Law Would Nix Cops' Bogus "Don't Walk" Tickets

Law Would Nix Cops' Bogus "Don't Walk" Tickets
File photo by Jman's Skittles/Flickr

If you think police are wasting valuable taxpayer resources by issuing tickets to people who started walking across a street after the "don't walk" sign's numeric countdown has begun, you're not alone.

Los Angeles–area state Assemblyman Miguel Santiago is proposing a law, AB 390, that would stop this madness. Advocates have been lobbying for the legislation because, they argue, those tickets disproportionately affect the poor and people of color.

Deborah Murphy, founder and executive director of Los Angeles Walks, says the high-traffic intersections where pedestrians have been targeted for countdown violations are often downtown or in minority areas. The tickets, which can cost about $200, amount to a regressive tax for a populace facing soul-crushing rents.

"When you look at the pedestrian population of the city, and where these tickets are issued, like at Seventh and Figueroa, there are a lot of transit-dependent people targeted," Murphy says. "I think police are being overzealous."

Murphy recalled that one woman, who was poor, elderly and physically challenged, couldn't beat the countdown across the street and was ticketed. "She became so disenchanted she left the city," she says.

In some cases, pedestrians can't step off a curb before the countdown begins because drivers are blocking them while making right turns, sometimes illegally. "They shouldn't be penalized because they can't make it across the street during that countdown time," Murphy says. "They should be allowed to do that safely and lawfully. We're trying to encourage people to walk."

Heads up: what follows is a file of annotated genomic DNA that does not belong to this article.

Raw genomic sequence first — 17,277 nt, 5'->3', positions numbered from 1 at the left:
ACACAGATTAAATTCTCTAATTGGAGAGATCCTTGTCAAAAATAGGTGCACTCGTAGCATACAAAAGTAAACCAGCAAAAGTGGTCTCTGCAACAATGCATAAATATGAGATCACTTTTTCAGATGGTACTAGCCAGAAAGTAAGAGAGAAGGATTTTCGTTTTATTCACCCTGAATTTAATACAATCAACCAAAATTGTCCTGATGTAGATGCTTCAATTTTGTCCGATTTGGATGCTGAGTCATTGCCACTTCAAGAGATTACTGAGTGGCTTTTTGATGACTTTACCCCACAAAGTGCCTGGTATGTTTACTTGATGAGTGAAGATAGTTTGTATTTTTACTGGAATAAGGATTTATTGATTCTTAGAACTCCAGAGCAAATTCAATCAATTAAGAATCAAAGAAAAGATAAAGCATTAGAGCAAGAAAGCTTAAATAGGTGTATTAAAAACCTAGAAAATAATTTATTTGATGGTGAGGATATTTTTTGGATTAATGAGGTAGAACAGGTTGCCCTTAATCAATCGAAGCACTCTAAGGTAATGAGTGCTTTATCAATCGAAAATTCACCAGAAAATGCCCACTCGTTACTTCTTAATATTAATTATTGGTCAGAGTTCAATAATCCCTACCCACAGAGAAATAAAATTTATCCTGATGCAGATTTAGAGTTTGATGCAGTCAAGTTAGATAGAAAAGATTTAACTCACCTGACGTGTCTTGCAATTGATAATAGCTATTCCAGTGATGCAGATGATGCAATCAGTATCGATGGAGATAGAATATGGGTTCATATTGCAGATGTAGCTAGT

A Los Angeles Times report cited by Santiago found that 17,000 pedestrian violation tickets were issued in a four-year period downtown. "Pedestrians shouldn't be preyed upon just to fill local coffers," Santiago said at a news conference yesterday.

The pedestrian laws were written before the countdown clocks were added to the crosswalk signs. City Councilman José Huizar, who represents most of downtown, endorses the bill as a way toward "a new Los Angeles" that's much more pedestrian- and transit-friendly, he said at the news conference.

“We are in the midst of a momentous shift when it comes to increasing pedestrian uses and space, and our antiquated state crosswalk law has not kept pace with the city of Los Angeles' goals in downtown and elsewhere," he said.

Santiago's office explained the legislation this way:

Current state law makes it illegal for a pedestrian to step into a crosswalk after the red hand starts flashing and the countdown begins, no matter how many seconds are left to cross. Assemblymember Santiago's AB 390 aims to amend Section 21456 of the CA Vehicle Code by authorizing a pedestrian facing a countdown signal to proceed across the intersection as long as the pedestrian completes the crossing before the display of the steady "DON'T WALK" or "WAIT" or approved upraised hand symbol when the countdown ends.

His bill is in the Senate Appropriations Committee. If it passes that hurdle, it will head to the full Senate in a matter of weeks, according to the lawmaker's office.


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